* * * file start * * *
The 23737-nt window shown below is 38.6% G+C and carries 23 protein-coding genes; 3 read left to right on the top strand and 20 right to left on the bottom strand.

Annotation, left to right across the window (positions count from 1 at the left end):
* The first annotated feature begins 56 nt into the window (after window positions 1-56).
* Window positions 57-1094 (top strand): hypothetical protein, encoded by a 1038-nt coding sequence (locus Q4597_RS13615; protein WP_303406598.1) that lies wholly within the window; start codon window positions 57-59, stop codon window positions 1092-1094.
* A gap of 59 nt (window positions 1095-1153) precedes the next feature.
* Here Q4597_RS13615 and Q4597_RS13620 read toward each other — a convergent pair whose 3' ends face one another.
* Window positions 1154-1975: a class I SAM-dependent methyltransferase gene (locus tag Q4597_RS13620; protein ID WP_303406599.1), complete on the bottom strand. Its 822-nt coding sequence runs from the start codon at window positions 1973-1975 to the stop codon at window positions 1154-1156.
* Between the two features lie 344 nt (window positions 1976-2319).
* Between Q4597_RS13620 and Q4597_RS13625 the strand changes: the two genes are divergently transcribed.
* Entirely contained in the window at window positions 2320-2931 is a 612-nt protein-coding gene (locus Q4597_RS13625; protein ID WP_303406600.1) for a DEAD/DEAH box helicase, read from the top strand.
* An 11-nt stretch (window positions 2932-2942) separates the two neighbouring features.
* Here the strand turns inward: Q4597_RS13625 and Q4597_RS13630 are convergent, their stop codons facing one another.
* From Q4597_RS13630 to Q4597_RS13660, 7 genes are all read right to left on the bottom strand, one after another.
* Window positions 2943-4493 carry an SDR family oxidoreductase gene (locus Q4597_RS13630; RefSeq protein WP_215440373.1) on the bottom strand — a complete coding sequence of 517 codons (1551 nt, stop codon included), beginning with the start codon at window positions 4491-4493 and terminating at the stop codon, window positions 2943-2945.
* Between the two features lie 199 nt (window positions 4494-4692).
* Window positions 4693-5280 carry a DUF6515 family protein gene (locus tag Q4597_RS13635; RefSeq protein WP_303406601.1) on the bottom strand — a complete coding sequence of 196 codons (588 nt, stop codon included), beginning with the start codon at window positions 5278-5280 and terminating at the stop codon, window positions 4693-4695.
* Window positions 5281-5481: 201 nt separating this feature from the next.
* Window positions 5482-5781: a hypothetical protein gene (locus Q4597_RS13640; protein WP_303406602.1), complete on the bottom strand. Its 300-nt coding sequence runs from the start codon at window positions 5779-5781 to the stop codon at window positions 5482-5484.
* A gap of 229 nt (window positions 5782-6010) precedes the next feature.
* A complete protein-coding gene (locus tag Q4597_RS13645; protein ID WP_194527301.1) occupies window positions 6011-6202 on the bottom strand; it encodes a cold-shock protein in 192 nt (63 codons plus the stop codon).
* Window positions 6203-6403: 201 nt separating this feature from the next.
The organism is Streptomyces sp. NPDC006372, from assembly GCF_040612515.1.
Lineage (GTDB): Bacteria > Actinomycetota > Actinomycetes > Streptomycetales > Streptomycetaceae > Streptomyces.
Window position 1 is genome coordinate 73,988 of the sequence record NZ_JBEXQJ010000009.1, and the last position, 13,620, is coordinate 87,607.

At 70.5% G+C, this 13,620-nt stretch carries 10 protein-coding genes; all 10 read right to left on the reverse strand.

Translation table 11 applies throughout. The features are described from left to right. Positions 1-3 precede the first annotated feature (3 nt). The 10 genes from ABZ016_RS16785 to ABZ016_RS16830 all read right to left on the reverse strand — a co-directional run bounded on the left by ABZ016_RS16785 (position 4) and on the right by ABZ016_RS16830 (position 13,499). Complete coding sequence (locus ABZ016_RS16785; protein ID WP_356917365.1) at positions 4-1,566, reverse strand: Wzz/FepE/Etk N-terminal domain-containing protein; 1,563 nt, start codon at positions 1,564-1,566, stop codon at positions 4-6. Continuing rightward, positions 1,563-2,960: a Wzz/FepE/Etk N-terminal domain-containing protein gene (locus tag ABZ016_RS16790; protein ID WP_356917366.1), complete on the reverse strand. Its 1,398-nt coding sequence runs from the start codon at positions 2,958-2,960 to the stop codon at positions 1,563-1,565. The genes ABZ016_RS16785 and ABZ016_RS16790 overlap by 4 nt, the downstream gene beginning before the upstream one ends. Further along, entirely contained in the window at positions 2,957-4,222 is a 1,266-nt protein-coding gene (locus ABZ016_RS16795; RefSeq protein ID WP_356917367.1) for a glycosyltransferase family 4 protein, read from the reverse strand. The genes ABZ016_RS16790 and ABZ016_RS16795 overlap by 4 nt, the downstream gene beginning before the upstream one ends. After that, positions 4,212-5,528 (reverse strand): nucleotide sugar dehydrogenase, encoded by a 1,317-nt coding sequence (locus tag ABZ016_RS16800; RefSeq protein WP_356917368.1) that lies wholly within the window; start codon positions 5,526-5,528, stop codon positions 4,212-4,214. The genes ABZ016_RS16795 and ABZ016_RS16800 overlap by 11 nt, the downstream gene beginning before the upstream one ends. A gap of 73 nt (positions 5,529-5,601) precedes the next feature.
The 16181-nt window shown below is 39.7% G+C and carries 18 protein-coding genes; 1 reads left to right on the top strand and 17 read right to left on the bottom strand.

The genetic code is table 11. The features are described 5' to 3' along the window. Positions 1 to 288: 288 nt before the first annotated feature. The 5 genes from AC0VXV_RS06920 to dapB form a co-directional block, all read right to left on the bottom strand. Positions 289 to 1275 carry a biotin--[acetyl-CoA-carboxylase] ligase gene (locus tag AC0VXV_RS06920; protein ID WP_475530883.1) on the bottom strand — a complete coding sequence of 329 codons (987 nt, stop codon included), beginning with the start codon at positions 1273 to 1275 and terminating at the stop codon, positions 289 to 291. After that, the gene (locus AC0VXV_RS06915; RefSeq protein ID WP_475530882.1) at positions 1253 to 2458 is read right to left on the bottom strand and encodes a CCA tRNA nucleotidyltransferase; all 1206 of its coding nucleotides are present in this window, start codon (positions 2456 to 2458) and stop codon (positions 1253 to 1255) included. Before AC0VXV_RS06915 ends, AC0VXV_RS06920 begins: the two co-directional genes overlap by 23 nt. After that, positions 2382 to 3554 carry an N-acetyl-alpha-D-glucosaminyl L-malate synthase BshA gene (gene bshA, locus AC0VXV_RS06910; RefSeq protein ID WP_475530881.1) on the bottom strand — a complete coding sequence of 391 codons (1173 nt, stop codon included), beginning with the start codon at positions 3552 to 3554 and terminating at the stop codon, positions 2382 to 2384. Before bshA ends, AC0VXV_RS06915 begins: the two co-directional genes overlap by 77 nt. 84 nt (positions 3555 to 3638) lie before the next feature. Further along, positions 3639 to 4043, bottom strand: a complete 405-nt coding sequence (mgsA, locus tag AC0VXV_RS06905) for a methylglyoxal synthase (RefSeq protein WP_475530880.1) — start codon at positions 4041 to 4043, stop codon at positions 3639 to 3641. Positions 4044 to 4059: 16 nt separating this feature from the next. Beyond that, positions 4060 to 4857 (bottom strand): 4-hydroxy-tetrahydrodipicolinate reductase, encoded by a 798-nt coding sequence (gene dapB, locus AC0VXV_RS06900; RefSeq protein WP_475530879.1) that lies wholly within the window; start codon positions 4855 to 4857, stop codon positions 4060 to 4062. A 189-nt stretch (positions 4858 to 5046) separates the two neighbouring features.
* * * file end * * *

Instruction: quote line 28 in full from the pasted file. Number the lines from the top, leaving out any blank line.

The genetic code is table 11. The features are described 5' to 3' along the window. Positions 1 to 288: 288 nt before the first annotated feature. The 5 genes from AC0VXV_RS06920 to dapB form a co-directional block, all read right to left on the bottom strand. Positions 289 to 1275 carry a biotin--[acetyl-CoA-carboxylase] ligase gene (locus tag AC0VXV_RS06920; protein ID WP_475530883.1) on the bottom strand — a complete coding sequence of 329 codons (987 nt, stop codon included), beginning with the start codon at positions 1273 to 1275 and terminating at the stop codon, positions 289 to 291. After that, the gene (locus AC0VXV_RS06915; RefSeq protein ID WP_475530882.1) at positions 1253 to 2458 is read right to left on the bottom strand and encodes a CCA tRNA nucleotidyltransferase; all 1206 of its coding nucleotides are present in this window, start codon (positions 2456 to 2458) and stop codon (positions 1253 to 1255) included. Before AC0VXV_RS06915 ends, AC0VXV_RS06920 begins: the two co-directional genes overlap by 23 nt. After that, positions 2382 to 3554 carry an N-acetyl-alpha-D-glucosaminyl L-malate synthase BshA gene (gene bshA, locus AC0VXV_RS06910; RefSeq protein ID WP_475530881.1) on the bottom strand — a complete coding sequence of 391 codons (1173 nt, stop codon included), beginning with the start codon at positions 3552 to 3554 and terminating at the stop codon, positions 2382 to 2384. Before bshA ends, AC0VXV_RS06915 begins: the two co-directional genes overlap by 77 nt. 84 nt (positions 3555 to 3638) lie before the next feature. Further along, positions 3639 to 4043, bottom strand: a complete 405-nt coding sequence (mgsA, locus tag AC0VXV_RS06905) for a methylglyoxal synthase (RefSeq protein WP_475530880.1) — start codon at positions 4041 to 4043, stop codon at positions 3639 to 3641. Positions 4044 to 4059: 16 nt separating this feature from the next. Beyond that, positions 4060 to 4857 (bottom strand): 4-hydroxy-tetrahydrodipicolinate reductase, encoded by a 798-nt coding sequence (gene dapB, locus AC0VXV_RS06900; RefSeq protein WP_475530879.1) that lies wholly within the window; start codon positions 4855 to 4857, stop codon positions 4060 to 4062. A 189-nt stretch (positions 4858 to 5046) separates the two neighbouring features.